The Government needs to borrow $250 million a week after the havoc wreaked by the recession on its books.
The Crown accounts for the year to June, released yesterday, showed an all-up deficit of $10.5 billion, compared with a surplus of $2.4 billion the previous year.
The state's core operations - such as health, education and defence - recorded a deficit of $4.5 billion as tax revenues fell while spending grew.
The other $6 billion reflects writedowns and results from the broader Crown sector including ACC, the New Zealand Superannuation Fund and state-owned enterprises.
Finance Minister Bill English said the impact of the recession on the Government's finances would be felt for many years.
Tax revenues over the next four years would be about $16 billion less than they would have been if the economy had kept growing at a normal rate.
The revenue from the next 4 per cent of growth would be swallowed up in higher debt-servicing costs.
Deficit predictions for the next nine years will push up the level of Government debt. For now, that means borrowing $250 million a week, according to Mr English.
The annual cost of servicing that debt is expected to double to $5 billion by 2014 - more than the combined spending on defence and law and order - and hit $8 billion by 2023.
And that is at current interest rates. Mr English said global rates could rise when a "tsunami" of borrowing by governments over the next two or three years had to compete with a recovering private sector also in need of finance.
In the meantime, while rates are relatively low the Government is borrowing faster than it needs to - some $5 billion since June.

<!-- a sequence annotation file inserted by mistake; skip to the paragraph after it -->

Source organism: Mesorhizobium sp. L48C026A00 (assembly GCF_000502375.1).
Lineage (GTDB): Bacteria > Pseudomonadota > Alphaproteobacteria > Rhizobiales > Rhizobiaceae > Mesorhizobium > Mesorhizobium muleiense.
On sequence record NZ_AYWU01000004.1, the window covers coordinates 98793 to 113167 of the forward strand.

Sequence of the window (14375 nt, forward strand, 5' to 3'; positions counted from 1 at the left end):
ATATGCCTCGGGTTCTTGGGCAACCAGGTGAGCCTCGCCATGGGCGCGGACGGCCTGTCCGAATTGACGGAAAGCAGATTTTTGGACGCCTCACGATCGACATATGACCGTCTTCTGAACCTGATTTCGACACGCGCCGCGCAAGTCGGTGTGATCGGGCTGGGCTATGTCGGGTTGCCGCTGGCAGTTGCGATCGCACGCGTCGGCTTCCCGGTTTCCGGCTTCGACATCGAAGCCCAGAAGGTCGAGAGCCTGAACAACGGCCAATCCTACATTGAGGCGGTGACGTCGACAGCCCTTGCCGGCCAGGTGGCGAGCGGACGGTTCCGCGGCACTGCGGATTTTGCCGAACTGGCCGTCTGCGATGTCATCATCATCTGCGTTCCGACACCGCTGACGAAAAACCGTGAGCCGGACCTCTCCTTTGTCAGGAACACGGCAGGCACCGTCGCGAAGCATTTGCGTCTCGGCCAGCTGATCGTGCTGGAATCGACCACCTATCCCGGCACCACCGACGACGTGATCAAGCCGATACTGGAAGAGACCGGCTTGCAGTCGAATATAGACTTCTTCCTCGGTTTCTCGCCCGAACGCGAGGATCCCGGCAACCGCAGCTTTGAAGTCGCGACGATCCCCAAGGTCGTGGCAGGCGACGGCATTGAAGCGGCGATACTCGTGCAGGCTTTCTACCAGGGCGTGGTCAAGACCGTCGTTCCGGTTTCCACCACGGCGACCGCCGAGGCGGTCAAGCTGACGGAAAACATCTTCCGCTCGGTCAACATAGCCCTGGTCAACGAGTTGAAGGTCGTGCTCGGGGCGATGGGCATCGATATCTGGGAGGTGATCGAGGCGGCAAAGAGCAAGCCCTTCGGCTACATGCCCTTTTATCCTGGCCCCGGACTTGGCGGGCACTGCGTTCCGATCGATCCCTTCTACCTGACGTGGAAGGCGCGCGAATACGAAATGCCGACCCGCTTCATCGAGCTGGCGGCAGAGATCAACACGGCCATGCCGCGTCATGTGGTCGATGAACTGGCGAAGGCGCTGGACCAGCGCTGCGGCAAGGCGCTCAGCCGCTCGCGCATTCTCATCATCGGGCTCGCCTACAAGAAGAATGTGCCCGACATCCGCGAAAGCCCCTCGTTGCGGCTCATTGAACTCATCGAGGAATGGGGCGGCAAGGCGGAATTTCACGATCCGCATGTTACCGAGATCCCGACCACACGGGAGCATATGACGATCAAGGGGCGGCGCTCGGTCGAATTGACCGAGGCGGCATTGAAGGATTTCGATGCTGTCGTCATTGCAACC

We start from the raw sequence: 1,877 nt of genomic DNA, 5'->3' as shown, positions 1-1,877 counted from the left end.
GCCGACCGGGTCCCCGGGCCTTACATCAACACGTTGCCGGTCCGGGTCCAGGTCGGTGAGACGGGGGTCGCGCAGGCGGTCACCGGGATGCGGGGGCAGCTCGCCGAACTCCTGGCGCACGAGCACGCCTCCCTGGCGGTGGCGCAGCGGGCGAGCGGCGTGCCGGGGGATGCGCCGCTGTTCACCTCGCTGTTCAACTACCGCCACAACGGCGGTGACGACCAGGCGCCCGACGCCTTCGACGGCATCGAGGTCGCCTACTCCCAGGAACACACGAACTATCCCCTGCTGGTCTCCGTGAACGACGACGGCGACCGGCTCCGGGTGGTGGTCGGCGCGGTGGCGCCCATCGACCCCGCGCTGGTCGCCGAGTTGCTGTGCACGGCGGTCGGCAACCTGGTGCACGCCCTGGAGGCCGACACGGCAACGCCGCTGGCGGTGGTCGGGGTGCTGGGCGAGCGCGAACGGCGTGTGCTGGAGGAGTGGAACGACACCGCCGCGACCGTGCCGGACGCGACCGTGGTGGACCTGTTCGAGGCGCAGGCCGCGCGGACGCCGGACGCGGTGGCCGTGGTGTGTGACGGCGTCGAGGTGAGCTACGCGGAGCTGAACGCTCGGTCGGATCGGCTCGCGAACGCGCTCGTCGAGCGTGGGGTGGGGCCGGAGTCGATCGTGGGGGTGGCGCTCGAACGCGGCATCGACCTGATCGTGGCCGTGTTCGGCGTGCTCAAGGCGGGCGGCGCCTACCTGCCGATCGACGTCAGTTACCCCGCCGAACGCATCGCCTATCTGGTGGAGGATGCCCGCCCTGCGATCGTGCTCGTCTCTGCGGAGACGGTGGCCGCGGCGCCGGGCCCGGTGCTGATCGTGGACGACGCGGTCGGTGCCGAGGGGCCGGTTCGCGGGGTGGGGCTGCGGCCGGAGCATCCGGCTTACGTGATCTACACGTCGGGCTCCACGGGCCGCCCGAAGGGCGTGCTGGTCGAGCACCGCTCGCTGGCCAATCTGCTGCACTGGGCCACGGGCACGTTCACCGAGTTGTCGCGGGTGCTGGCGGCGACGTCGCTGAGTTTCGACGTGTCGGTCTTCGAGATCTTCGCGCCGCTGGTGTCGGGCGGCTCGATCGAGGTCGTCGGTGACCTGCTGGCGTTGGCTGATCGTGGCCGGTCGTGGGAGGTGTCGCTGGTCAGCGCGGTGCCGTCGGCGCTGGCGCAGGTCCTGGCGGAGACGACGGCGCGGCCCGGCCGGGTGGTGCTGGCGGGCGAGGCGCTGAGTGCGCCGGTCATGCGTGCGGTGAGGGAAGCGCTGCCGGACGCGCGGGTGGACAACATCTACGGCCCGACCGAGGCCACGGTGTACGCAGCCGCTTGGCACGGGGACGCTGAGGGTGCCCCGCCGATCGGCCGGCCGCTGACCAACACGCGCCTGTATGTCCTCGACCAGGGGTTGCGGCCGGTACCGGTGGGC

Mr English said that on his recent tour of financial capitals he had stressed the Government had a strategy to slow the growth in state spending and "bend the debt line down".
"While these figures look bad, a lot of other governments' look worse," he said. "If we challenge ourselves a bit we can build a strong New Zealand story over the next few years."
Any package of changes to the mix of taxes that was recommended by the tax working group chaired by Professor Bob Buckle would have to yield at least as much revenue as the existing system does, Mr English said.
"We would indicate by the 2010 Budget whether we would be making any significant tax changes," which were likely to be phased in.
The Government has written down the value of its student loan book by nearly $1.1 billion to $6.5 billion to reflect slower repayment rates and more people defaulting.
And it is allowing for $800 million of possible losses under the retail deposit guarantee scheme.
But not all the changes are in red ink. The Government has also booked $1.4 billion in taxes from the banks, judging it more likely than not that it will win and they will lose litigation now before the courts.